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With his first-ever Hong Kong exhibition, Tadashi Kawamata builds upon a world all his own.

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In the work of Tadashi Kawamata, simple materials are transformed to complex, if ephemeral, ends. Inspired equally by childhood memories of treehouses and the improvised architecture of favelas, these structures are at once familiar and disorientingly complex, the product of a very personal architectural language.

Kawamata’s latest exhibition, Nest and Tree Huts, on view at Hong Kong’s Over the Influence gallery through May 4, takes its name from two of the artist’s ongoing series. While he often builds these ad-hoc structures directly into a specific space, this latest exhibition brings together more than a dozen pieces, mostly maquettes, or models, of his site-specific work.

“Where I work and where I exhibit are most of the time the same places,” explains Kawamata, who was born in Hokkaido, Japan, and has studios in Tokyo and Paris. Trained as a painter, he found a more hands-on approach through assemblage, reclaiming material like lumber and furniture scraps to create complex, site-specific structures from humble materials. “I design my pieces especially for the architecture that will unintentionally host them. My pieces are just like bird nests. I use simple materials to build a complex and temporary architecture that is illegally attached to the existing building, like a parasite.”

The exhibition at Over the Influence, which was co-presented by Paris gallery Kamel Mennour, translates this style into smaller sketches—three-dimensional forms on canvas and small-scale mockups. But no matter the size, the pieces blur the lines between art and architecture, a lasting theme in the artist’s work.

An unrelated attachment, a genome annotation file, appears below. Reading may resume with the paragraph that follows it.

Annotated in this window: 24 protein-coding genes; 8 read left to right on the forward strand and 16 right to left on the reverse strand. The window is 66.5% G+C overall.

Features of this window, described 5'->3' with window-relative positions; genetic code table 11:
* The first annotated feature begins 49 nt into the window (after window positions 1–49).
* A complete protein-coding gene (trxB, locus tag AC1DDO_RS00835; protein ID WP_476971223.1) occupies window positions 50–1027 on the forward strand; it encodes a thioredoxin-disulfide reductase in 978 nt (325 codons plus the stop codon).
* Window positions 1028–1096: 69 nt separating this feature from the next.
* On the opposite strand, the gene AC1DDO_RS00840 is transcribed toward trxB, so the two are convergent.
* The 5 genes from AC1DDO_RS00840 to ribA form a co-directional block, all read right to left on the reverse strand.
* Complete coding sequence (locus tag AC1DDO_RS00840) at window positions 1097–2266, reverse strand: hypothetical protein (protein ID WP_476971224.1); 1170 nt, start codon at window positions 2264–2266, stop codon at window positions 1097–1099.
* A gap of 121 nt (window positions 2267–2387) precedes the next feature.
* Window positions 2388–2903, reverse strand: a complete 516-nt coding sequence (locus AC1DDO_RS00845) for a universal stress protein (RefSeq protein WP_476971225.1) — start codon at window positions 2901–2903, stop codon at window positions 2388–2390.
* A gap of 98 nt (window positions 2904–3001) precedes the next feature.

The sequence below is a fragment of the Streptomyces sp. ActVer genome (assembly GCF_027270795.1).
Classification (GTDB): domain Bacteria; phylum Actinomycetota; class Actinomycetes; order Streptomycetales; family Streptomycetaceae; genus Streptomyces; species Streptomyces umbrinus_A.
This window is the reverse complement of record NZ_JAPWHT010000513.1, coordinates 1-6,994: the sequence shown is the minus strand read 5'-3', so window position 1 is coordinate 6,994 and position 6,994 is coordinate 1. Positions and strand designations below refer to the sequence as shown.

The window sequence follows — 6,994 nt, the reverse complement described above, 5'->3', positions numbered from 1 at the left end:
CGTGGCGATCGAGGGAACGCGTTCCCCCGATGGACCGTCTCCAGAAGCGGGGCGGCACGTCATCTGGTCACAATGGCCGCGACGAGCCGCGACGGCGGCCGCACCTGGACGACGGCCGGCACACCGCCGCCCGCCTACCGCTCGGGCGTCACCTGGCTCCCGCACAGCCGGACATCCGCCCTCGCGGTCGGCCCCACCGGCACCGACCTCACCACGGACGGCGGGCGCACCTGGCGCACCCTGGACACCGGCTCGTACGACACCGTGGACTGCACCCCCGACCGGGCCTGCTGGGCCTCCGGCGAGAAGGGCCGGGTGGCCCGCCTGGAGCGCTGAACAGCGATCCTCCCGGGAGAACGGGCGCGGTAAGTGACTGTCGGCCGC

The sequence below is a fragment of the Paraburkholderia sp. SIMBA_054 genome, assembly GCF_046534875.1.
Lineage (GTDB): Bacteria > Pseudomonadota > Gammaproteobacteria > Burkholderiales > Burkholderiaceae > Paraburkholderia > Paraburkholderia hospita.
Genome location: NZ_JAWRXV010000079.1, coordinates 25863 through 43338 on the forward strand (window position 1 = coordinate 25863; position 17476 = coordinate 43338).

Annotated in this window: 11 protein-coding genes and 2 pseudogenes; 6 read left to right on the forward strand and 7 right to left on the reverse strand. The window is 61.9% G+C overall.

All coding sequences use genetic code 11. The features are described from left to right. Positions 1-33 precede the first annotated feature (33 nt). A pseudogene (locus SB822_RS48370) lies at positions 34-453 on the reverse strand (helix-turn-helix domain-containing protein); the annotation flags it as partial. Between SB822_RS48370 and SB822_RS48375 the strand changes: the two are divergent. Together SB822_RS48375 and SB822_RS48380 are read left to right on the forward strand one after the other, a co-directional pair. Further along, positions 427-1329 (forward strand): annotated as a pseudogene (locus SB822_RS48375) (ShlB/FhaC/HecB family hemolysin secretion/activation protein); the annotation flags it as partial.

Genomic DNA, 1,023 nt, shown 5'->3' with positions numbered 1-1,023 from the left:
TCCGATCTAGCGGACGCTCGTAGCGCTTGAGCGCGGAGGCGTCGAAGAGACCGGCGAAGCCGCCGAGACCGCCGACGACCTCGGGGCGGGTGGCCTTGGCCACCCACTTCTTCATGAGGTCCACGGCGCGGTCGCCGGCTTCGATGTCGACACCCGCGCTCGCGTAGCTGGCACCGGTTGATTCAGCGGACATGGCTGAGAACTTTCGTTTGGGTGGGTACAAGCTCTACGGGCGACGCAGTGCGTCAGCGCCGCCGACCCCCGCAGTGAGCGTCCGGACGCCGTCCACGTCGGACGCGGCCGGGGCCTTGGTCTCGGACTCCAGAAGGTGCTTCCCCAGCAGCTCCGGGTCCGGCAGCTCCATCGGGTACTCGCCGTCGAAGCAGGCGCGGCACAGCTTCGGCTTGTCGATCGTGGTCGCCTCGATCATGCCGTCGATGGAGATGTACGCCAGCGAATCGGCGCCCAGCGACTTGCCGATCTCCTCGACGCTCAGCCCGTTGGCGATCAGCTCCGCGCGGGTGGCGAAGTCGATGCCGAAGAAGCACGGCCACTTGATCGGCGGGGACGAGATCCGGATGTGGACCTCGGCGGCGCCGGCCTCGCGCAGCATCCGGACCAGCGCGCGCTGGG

“I take my energy from the urban architecture,” Kawamata explains. “When I was living in NYC in the 1980s, I made many illegal, ephemeral shelters on the street.” This impulse has followed him throughout his career, including public projects in venues from New York’s Madison Square Park to Paris’ Place Vendôme. “The shapes of nests, shelters, and huts come from the observation of homeless shelters, that have fascinating characteristics: made of found materials, they are self-built structures, made of bricolage. It really inspires me.”

It’s high-minded stuff, but at the same time, Kawamata is determined to demonstrate that art can be as democratic as it is impactful—an idea he underscores by his choice of everyday materials: chopsticks, wooden boards, cardboard. “I want to emphasize the process, and not the result,” Kawamata says, elaborating on the collaborative nature of his never-static work. “I like the fact that my sculptures are all works-in-progress—that they are a process that is never finished.”

Nest and Tree Hut is on view through May 4;


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